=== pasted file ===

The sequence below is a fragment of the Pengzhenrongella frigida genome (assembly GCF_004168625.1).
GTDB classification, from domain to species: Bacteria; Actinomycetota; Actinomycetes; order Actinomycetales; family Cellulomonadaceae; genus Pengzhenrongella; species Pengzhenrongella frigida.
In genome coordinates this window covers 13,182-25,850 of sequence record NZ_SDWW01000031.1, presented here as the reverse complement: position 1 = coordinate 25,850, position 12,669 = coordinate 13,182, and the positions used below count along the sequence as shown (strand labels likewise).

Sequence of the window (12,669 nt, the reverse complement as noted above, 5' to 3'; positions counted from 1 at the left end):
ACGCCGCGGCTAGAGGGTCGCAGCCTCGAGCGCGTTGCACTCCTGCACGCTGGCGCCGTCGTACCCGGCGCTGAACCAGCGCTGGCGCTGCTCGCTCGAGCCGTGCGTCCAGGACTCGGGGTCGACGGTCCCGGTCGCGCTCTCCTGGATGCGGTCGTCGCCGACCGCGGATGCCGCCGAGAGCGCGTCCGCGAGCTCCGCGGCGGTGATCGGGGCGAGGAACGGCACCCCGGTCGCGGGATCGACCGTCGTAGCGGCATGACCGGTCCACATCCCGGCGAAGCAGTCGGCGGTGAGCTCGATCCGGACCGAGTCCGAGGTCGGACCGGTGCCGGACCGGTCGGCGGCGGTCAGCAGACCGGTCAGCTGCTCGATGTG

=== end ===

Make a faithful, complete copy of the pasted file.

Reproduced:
The sequence below is a fragment of the Pengzhenrongella frigida genome (assembly GCF_004168625.1).
GTDB classification, from domain to species: Bacteria; Actinomycetota; Actinomycetes; order Actinomycetales; family Cellulomonadaceae; genus Pengzhenrongella; species Pengzhenrongella frigida.
In genome coordinates this window covers 13,182-25,850 of sequence record NZ_SDWW01000031.1, presented here as the reverse complement: position 1 = coordinate 25,850, position 12,669 = coordinate 13,182, and the positions used below count along the sequence as shown (strand labels likewise).

Sequence of the window (12,669 nt, the reverse complement as noted above, 5' to 3'; positions counted from 1 at the left end):
ACGCCGCGGCTAGAGGGTCGCAGCCTCGAGCGCGTTGCACTCCTGCACGCTGGCGCCGTCGTACCCGGCGCTGAACCAGCGCTGGCGCTGCTCGCTCGAGCCGTGCGTCCAGGACTCGGGGTCGACGGTCCCGGTCGCGCTCTCCTGGATGCGGTCGTCGCCGACCGCGGATGCCGCCGAGAGCGCGTCCGCGAGCTCCGCGGCGGTGATCGGGGCGAGGAACGGCACCCCGGTCGCGGGATCGACCGTCGTAGCGGCATGACCGGTCCACATCCCGGCGAAGCAGTCGGCGGTGAGCTCGATCCGGACCGAGTCCGAGGTCGGACCGGTGCCGGACCGGTCGGCGGCGGTCAGCAGACCGGTCAGCTGCTCGATGTG